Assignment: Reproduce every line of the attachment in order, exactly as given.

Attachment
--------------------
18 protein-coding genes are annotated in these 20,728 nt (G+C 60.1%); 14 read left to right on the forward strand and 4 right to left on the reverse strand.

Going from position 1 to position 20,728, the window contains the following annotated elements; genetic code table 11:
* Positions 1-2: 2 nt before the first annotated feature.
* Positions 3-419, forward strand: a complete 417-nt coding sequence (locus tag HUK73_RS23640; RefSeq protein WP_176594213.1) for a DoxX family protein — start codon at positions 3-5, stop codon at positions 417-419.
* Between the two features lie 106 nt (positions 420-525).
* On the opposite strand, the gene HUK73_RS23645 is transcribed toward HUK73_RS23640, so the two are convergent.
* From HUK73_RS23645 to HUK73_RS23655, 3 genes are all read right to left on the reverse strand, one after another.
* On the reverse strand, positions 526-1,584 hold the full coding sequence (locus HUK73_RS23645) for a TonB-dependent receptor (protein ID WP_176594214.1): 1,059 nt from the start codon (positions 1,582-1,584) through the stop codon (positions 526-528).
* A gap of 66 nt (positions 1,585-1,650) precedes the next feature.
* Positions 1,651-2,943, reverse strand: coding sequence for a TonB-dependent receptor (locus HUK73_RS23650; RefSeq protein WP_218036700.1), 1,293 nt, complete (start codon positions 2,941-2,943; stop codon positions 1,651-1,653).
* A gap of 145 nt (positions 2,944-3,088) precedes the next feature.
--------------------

18 protein-coding genes are annotated in these 20,728 nt (G+C 60.1%); 14 read left to right on the forward strand and 4 right to left on the reverse strand.

Going from position 1 to position 20,728, the window contains the following annotated elements; genetic code table 11:
* Positions 1-2: 2 nt before the first annotated feature.
* Positions 3-419, forward strand: a complete 417-nt coding sequence (locus tag HUK73_RS23640; RefSeq protein WP_176594213.1) for a DoxX family protein — start codon at positions 3-5, stop codon at positions 417-419.
* Between the two features lie 106 nt (positions 420-525).
* On the opposite strand, the gene HUK73_RS23645 is transcribed toward HUK73_RS23640, so the two are convergent.
* From HUK73_RS23645 to HUK73_RS23655, 3 genes are all read right to left on the reverse strand, one after another.
* On the reverse strand, positions 526-1,584 hold the full coding sequence (locus HUK73_RS23645) for a TonB-dependent receptor (protein ID WP_176594214.1): 1,059 nt from the start codon (positions 1,582-1,584) through the stop codon (positions 526-528).
* A gap of 66 nt (positions 1,585-1,650) precedes the next feature.
* Positions 1,651-2,943, reverse strand: coding sequence for a TonB-dependent receptor (locus HUK73_RS23650; RefSeq protein WP_218036700.1), 1,293 nt, complete (start codon positions 2,941-2,943; stop codon positions 1,651-1,653).
* A gap of 145 nt (positions 2,944-3,088) precedes the next feature.